The Forgotten World Adventures tour

By: James Heremaia, Photography by: James Heremaia


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Forgotten World Adventures tour Matiere, morning tea stop Forgotten World Adventures tour
Forgotten World Adventures tour The rail line runs through rural heartland Forgotten World Adventures tour
Forgotten World Adventures tour Whangamomona (and below) Forgotten World Adventures tour
Forgotten World Adventures tour Matiere Forgotten World Adventures tour
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Forgotten World Adventures tour The helicopter flight from Whangamomona to the Bridge Forgotten World Adventures tour
Forgotten World Adventures tour A stunning bird’s eye view of the river Forgotten World Adventures tour
Forgotten World Adventures tour Our landing in a grassy clearing that was once a settlement Forgotten World Adventures tour
Forgotten World Adventures tour Forgotten World Adventures tour
Forgotten World Adventures tour The Bridge in its lush setting of trees and ponga Forgotten World Adventures tour
Forgotten World Adventures tour Todd at The Bridge to Nowhere Forgotten World Adventures tour
Forgotten World Adventures tour The jet boat waits beside a natural rock jetty Forgotten World Adventures tour
Forgotten World Adventures tour The only way to see this part of the river is by jet boat Forgotten World Adventures tour

A closed railway line, a helicopter flight, a bridge to nowhere, a thrilling jet boat ride and an overnight stay in a remote historic hotel… NZMCD revel in two days on the Forgotten World Adventures tour

In the 1980s when my son Todd was a youngster, we rode numerous steam train excursions along the remote Stratford to Okahukura Line to Taumarunui and occasionally beyond.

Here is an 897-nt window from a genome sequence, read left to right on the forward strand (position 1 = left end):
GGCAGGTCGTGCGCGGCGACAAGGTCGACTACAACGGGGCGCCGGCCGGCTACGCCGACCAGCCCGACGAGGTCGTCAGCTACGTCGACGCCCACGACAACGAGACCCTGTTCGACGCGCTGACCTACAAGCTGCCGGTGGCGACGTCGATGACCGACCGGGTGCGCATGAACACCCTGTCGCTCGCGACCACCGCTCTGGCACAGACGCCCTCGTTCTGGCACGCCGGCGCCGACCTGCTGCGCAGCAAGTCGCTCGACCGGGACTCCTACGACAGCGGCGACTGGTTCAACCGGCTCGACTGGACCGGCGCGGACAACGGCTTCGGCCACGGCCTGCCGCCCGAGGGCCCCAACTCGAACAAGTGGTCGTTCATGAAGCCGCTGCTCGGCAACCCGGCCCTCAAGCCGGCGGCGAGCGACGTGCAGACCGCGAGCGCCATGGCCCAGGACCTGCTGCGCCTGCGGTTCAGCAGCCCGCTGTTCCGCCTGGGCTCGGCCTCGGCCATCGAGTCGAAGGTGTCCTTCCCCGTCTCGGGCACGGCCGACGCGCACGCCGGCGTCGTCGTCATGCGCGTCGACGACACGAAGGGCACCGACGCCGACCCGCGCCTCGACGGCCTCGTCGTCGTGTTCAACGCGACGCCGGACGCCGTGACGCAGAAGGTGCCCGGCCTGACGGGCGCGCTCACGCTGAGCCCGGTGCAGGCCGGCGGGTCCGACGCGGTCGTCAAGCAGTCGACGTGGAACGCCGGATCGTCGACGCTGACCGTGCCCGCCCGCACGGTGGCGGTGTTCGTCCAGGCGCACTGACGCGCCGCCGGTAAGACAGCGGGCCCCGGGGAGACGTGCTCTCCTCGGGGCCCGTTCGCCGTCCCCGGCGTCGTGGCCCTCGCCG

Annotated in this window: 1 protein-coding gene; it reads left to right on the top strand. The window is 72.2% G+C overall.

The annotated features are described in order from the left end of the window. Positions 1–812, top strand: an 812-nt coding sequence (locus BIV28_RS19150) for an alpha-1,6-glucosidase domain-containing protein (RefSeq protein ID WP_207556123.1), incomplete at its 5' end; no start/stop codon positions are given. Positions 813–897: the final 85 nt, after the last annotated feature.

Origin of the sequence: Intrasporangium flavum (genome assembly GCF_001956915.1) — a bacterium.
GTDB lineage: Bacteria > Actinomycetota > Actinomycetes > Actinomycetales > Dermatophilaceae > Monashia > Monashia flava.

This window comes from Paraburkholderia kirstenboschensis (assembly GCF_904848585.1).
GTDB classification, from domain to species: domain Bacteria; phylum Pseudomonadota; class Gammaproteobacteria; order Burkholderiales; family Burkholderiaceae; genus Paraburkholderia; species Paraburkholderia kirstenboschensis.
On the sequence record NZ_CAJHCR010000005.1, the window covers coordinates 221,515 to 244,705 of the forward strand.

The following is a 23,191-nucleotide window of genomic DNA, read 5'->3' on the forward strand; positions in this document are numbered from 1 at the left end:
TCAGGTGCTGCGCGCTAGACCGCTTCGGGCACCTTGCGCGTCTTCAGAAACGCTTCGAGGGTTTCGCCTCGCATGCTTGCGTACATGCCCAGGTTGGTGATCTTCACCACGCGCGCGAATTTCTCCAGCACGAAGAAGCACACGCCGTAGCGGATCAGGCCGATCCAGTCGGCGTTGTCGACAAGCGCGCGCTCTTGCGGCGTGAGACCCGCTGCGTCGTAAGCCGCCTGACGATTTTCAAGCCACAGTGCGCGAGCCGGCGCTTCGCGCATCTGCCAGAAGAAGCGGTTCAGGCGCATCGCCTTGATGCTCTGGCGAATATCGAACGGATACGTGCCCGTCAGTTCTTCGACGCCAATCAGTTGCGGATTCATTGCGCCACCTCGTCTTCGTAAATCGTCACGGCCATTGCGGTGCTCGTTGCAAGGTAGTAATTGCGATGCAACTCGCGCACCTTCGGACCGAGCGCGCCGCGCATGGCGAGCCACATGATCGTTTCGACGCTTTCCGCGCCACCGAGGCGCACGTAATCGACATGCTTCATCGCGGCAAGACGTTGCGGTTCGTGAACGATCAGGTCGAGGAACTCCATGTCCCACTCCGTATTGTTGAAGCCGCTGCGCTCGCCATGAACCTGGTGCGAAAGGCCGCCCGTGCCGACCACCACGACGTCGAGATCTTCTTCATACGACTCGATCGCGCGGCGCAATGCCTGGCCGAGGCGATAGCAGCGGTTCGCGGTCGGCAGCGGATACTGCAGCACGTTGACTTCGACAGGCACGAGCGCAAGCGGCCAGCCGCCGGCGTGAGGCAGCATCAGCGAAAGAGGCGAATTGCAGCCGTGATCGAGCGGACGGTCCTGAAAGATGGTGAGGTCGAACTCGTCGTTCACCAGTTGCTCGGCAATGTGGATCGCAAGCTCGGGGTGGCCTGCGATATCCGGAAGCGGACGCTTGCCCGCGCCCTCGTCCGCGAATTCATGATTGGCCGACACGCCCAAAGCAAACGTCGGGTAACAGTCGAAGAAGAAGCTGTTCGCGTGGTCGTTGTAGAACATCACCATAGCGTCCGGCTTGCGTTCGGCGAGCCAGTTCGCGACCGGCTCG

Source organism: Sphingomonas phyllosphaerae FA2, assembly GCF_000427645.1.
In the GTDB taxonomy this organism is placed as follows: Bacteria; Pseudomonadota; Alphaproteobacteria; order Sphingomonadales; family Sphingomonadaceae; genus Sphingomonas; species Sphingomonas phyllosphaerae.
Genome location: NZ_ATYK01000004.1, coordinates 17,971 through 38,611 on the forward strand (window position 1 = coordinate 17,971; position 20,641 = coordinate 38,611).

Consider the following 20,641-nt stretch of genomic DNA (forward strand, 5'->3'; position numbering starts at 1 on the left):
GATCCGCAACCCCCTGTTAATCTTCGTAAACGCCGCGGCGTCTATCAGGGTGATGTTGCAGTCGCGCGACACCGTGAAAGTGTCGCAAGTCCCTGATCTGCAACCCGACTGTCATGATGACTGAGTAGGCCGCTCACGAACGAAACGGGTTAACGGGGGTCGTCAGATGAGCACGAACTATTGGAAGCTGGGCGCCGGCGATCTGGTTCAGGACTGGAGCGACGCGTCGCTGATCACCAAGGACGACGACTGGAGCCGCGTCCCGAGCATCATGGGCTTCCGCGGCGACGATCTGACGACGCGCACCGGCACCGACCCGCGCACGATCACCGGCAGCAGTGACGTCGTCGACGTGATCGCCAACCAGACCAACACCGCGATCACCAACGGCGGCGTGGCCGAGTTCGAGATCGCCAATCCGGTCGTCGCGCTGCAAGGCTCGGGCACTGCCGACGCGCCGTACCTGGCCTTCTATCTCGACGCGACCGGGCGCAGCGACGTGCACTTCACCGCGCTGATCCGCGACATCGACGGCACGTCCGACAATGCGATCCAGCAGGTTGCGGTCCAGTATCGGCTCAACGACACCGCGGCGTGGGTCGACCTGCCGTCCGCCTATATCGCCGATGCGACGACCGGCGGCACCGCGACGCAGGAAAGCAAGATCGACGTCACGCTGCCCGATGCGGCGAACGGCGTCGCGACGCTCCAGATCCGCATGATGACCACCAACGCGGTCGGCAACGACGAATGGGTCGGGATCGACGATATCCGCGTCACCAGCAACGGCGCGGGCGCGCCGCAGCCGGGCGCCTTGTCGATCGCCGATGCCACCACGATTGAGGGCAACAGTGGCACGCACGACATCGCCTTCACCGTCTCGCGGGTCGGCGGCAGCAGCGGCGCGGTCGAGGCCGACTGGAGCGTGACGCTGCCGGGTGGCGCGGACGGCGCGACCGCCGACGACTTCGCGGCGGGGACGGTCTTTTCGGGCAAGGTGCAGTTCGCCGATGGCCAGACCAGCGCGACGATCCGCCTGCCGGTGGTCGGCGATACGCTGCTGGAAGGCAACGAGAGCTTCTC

They were happy memories, but sadly time marches on, little boys grow up to become big boys and railway lines close, relegating both the trains and those special time-bound memories to history.

In November last year we revisited those precious memories with Forgotten World Adventures (FWA) on one of their premium tours over two days called The Expedition. Although the magic of riding behind a steam locomotive in a heritage wooden carriage was missing, there were two features on this trip that more than made up for it – a helicopter flight and a jet boat ride.

It was overcast when we set off from Taumarunui in the shuttle bus to join our convoy of rail carts parked at the FWA depot. Situated just short of the old combined rail and road bridge at Okahukura, this is where the now rusty SOL railway lines part company with the Main Trunk Line.

There were two separate excursions that day, so while we waited for the first convoy to put some distance between us, our guide Luke kept us entertained with the history of the line. Following the safety brief we were off on the first stage of our expedition, the Twenty Tunnels tour.

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Todd on the Twenty Tunnels tour

Todd got to ‘drive’ the rail cart while I was on video duty, occasionally swapping to keep things interesting. The one part of the trip that left an impression on me was the intricate detail in the railway line itself – from the various striking designs of steel bridges to the brick-lined interiors of the tunnels. Even the embankments and curvature of the rails spoke of the incredible skill of bygone engineers and workmen who toiled relentlessly on this line against all odds.

At Matiere, the first of the ghost towns, we stopped for morning tea in an old community hall. Further along the line there were more ghost towns, their histories immortalised on information boards beside the track. Of these, Ohura seemed to be the largest, with several old empty houses and businesses marking a time when their communities were thriving.

Whangamomona Hotel

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Hotels like the Whangamomona were once the heart of New Zealand’s small railway communities